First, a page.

NYKiter wrote:Great to finally see this. I like the no hook spreader option but I think the release balls could cause confusion under rider stress. One might be fumbling for the correct ball. I would think two distinct shapes would help the rider discern which is which. Something more ergonomic for the palm would be better instead of fine motor finger tips hitting the switch. Gregs an innovator.
The kite sits OK with the bar out, so maybe for spinning the bar it would be useful. Not so much with a Cloud though as the power can be turned off when looping it to unspin it.tomatkins wrote:To many kiters, the idea of not having a "stopper ball" might be a deal-breaker. A stopper is handy for a number of reasons, like spinning the bar, tethered (ghost, dog stake, etc) self-launching, etc... so these kiters may demand a stopper device.. or may reject the whole system, along with the clever innovations based on "simplicity"....
BRM control system
Sooo, for those that want a "stopper", there may be a simple modification to the system, where the "stopper" would be placed on only one of the two power lines, and secured with the "internal to the rope insert", like Naish used, at one time a few years ago. A LARGE ring or specially designed "funnel tube" would be placed at the junction of the two front lines… and this device would be designed so that the stopper could PASS THROUGH, when the "front line safety" system was activevated. This stopper device could be sold separately and easily assembled, by those who want such a device.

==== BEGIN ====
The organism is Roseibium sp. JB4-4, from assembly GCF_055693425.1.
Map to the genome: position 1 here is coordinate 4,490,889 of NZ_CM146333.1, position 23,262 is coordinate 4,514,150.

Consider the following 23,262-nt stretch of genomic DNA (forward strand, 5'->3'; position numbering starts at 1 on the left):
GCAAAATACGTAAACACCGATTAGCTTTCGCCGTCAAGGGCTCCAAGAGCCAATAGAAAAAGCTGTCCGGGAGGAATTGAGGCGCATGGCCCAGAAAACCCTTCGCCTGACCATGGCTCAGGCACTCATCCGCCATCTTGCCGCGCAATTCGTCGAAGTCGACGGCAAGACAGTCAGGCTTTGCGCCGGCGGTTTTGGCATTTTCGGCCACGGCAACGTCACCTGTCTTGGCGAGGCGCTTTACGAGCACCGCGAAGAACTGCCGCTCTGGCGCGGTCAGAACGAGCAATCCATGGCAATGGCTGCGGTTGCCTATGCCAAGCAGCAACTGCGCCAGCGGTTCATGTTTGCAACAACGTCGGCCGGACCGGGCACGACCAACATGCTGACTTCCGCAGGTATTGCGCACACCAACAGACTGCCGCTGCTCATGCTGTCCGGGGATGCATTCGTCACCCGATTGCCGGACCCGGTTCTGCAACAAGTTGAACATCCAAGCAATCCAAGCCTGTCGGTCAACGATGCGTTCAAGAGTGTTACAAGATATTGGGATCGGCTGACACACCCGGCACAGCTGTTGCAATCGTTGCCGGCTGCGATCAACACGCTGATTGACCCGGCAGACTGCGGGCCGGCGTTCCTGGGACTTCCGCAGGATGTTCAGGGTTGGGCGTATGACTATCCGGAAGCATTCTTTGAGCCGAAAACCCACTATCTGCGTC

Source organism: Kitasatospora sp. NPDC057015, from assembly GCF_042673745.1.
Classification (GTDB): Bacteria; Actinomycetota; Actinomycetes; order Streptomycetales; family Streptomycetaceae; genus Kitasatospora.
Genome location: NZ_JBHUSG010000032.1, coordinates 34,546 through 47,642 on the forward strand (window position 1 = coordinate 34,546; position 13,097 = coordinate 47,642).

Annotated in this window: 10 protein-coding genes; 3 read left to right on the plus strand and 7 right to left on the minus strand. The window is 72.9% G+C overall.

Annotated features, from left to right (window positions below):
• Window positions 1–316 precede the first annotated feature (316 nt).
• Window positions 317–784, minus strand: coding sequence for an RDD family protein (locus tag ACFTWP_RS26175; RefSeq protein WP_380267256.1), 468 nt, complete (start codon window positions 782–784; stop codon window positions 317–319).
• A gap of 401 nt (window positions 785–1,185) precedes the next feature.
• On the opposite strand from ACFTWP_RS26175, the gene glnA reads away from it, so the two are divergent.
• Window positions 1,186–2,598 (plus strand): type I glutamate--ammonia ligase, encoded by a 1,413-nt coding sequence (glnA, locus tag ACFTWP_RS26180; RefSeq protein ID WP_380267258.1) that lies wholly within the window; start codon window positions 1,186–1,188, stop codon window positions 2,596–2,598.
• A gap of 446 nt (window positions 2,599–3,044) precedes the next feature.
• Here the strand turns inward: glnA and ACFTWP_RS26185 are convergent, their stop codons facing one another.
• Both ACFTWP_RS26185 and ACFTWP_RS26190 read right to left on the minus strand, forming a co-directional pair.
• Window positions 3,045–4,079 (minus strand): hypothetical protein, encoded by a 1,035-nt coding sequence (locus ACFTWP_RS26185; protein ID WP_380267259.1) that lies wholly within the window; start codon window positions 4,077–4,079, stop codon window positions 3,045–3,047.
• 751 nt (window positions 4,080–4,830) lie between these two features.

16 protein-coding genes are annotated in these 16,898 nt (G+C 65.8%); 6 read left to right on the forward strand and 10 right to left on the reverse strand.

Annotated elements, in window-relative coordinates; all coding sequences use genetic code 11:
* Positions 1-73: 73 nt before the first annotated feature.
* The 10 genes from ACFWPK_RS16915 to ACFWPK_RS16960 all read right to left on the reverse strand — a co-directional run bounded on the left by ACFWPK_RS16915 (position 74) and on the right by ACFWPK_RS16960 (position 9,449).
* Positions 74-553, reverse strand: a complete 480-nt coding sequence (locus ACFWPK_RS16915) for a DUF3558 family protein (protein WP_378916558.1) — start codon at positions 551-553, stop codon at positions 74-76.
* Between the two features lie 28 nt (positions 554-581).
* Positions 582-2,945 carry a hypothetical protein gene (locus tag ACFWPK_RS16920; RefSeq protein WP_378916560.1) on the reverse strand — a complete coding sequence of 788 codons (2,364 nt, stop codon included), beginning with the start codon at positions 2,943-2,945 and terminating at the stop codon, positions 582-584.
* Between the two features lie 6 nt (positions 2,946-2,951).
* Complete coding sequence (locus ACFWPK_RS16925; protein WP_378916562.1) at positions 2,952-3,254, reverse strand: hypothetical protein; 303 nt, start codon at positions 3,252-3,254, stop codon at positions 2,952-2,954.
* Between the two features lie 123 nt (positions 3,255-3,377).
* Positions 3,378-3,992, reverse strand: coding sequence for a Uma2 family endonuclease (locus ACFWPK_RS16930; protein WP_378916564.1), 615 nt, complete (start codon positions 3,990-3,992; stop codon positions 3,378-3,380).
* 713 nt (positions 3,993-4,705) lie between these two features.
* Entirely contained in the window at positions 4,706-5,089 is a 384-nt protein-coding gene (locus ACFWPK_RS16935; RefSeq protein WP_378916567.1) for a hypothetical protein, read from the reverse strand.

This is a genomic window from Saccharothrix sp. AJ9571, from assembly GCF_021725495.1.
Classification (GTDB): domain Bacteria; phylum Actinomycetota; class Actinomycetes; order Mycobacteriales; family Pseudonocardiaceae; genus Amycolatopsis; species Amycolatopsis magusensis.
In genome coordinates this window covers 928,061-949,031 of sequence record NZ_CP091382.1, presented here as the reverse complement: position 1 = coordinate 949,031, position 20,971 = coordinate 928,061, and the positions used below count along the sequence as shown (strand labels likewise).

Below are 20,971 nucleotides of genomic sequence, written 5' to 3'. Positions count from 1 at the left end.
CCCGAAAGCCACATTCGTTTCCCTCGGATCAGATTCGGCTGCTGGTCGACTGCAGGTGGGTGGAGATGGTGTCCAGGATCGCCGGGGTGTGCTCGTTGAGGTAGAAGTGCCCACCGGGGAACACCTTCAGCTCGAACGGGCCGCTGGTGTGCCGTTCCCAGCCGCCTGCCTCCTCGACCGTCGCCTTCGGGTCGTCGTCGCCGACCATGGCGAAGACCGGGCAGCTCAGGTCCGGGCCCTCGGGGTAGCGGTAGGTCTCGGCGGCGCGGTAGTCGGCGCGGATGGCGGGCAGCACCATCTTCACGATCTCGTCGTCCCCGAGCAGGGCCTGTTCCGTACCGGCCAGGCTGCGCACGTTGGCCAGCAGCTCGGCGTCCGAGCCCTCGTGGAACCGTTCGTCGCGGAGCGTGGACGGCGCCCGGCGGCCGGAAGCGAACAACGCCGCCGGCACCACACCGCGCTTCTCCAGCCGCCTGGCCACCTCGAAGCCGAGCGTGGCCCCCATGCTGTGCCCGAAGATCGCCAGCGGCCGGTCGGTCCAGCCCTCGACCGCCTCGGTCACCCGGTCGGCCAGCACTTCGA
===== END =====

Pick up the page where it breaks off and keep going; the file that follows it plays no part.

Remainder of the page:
I will reawaken the thread "Stoppers… the good, bad and ugly" where a collection of ideas about the subject of "stopper balls" are located, and present my thoughts on this modification:
That could easily be done, making use of a completely different type of secondary "total release", as described in the following active thread on KF.BWD wrote:I think it's pretty cool but share the concern with the 2 releases being placed so close together.
To me it would make more sense to have the total release a bit farther from the flagging release.
Good point Ronnie... the ideal system would be designed so that there is no need for a stopper of any kind.... because it would be designed so that the bar, when released, would only go a half of a meter, or so, and would then STOP all on its own, and stay right there.... and would be easily within reach. Maybe this system, combined with the strutless kite, does this.... that would be great news!ronnie wrote:
The lack of a stopper is suggested as being one of the benefits of the system by BRM.
Their prices, however, are not at opposite ends of the scale. I don't think they should be at opposite ends, but my ignorant guess is that they could stand a little farther from each other in terms of pricing than they are right now.At the other end of the scale, the Cabrinha chickenloop and adjustable bar ends are examples of the high tech engineering approach.